What Books do Children’s Love?

How often do you see your children reading from a book?  For most of us parents probably not as often as we would prefer.   Of course children still read but mostly off a screen on some electronic device or other.

There’s been a really interesting poll just completed by the UK Government in tandem with YouGov. It’s central idea is to try to encourage reading and to help support the many thousands of vulnerable children in the United Kingdom. It’s basically a list of the top ten children’s book voted for by the participants in the survey. The list is not surprisingly dominated by British authors.

  1. Winnie-the-Pooh – AA Milne (1926)
  2. Alice’s Adventures In Wonderland – Lewis Carroll (1865)
  3. The Very Hungry Caterpillar – Eric Carle (1969)
  4. The Hobbit – JRR Tolkien (1937)
  5. The Gruffalo – Julia Donaldson (1999)
  6. Charlie And The Chocolate Factory – Roald Dahl (1964)
  7. Black Beauty – Anna Sewell (1877)
  8. Treasure Island – Robert Louis Stevenson (1883)
  9. The BFG – Roald Dahl (1982)
  10. The Lion, The Witch And The Wardrobe – CS Lewis (1950)

The campaign is entitled Story Time and the results were published with the help of Peter Capaldi, the new Dr Who. They are keen to encourage reading both by children and through the help of their parents for younger children. One of the charities supported by the project include Dr Barnardo’s who try and provide support for children who’s parents are often unable to provide such an environment.

Most of us will be very familiar with the list, Winnie the Pooh always seems to have a special place in the heart of so many children and even grown ups. Many of the characters in all these books have provided huge inspiration for the movie and film industry. The Hobbit being the last ‘blockbuster’ produced from this particular list.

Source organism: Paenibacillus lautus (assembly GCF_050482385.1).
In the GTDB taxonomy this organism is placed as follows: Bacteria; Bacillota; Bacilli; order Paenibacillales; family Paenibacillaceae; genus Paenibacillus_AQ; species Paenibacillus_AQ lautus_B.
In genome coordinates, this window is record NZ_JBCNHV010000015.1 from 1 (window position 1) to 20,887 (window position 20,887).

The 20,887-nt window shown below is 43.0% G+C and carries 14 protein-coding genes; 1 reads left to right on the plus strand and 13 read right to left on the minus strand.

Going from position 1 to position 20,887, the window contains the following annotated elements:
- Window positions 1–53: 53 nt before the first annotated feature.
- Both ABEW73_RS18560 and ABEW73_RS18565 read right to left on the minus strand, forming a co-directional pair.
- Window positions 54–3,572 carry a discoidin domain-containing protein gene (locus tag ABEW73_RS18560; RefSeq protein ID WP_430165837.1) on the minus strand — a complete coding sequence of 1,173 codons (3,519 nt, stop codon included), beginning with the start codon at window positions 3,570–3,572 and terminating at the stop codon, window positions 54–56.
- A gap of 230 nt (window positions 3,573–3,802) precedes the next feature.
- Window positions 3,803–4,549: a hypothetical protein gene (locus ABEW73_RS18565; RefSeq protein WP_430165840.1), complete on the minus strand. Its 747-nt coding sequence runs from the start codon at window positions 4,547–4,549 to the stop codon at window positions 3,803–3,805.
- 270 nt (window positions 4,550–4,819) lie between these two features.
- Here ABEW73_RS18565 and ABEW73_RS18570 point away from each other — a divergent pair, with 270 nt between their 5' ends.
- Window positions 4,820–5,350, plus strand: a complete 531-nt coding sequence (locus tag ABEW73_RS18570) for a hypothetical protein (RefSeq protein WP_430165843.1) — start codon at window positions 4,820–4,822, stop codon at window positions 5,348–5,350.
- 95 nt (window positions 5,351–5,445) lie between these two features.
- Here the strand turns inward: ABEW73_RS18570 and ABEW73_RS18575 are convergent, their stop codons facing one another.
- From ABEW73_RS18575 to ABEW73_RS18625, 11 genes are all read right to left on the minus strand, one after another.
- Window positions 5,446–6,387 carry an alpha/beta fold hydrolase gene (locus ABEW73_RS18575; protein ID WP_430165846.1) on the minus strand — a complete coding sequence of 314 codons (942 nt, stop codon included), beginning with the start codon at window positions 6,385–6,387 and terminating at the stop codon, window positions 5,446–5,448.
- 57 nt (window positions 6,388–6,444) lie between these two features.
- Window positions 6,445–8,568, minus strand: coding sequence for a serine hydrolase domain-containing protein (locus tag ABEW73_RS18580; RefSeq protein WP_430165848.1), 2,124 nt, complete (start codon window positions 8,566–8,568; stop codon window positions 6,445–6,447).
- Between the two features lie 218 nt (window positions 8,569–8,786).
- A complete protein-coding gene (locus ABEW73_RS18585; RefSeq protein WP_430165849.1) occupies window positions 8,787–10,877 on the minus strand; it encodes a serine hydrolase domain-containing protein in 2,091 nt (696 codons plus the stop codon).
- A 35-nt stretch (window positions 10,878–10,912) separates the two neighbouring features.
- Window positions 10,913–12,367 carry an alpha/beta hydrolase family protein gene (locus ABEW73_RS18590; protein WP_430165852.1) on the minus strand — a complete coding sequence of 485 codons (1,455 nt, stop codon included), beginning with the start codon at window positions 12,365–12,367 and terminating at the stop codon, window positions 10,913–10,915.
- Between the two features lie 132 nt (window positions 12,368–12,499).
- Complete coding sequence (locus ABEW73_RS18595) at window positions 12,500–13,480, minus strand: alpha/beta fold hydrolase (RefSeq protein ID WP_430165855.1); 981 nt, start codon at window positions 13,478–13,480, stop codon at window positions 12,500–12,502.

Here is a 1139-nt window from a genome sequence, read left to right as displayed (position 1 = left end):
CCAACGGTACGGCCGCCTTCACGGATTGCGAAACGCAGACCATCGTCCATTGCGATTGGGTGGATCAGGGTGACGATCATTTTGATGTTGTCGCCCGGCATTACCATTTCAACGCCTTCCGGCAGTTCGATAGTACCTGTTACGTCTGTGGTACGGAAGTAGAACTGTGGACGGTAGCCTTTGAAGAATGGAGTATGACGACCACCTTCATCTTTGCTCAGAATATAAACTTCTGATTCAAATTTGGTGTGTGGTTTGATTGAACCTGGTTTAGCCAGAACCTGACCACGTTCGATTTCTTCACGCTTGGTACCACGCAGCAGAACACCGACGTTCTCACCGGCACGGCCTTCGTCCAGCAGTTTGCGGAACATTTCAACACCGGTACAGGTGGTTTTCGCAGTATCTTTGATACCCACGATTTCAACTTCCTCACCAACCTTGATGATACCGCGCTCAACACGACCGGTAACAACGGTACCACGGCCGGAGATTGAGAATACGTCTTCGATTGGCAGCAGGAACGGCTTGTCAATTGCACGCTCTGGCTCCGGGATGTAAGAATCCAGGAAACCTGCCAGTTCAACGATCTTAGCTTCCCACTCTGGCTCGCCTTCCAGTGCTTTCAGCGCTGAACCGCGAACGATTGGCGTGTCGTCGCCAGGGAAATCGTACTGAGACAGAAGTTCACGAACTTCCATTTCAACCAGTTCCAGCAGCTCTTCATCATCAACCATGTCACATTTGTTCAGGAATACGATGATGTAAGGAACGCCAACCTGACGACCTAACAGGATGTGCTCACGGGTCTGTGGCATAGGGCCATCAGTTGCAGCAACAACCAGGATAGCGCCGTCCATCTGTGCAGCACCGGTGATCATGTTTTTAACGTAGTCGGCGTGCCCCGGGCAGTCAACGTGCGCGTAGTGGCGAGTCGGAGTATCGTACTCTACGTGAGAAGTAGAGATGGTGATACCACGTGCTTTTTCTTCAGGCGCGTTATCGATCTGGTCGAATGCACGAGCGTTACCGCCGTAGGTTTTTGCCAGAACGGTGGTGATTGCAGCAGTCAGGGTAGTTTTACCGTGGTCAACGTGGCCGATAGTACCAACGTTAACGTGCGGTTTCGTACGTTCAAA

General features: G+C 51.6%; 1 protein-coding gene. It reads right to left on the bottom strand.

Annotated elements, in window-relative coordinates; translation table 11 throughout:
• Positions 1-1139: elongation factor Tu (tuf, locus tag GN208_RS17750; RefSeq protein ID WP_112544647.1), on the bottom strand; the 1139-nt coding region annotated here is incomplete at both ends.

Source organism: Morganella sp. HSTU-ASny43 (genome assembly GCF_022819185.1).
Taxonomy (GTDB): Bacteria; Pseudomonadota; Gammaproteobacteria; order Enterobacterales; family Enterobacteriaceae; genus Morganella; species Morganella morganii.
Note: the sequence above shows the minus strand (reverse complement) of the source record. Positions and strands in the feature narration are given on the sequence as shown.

It would be interesting to see how the list would change in other English Speaking countries perhaps from Australia, North America or New Zealand. There is a surprise that more recent books like Harry Potter didn’t make an appearance which suggests that perhaps it was mainly adults picking their favorite books.

Nowadays of course the internet has changed the way children amuse themselves, the lure of a good book is perhaps not as enticing as it was thirty years ago or to the pre-internet generations. Still that’s not too say that there isn’t lots of quality education stuff available online.

This site shows you how to access some of the great educational programmes from the BBC  even if you’re located outside the UK using a proxy. There is an important point here though with publishing a list of children’s classic stories – it’s not altogether that important what children read, just that they do. Forcing children to read literature that doesn’t interest them is unlikely to have much of a positive effect especially with all the other alternatives available.

Education and Technology Blogger

Further Reading – Buying a US Proxy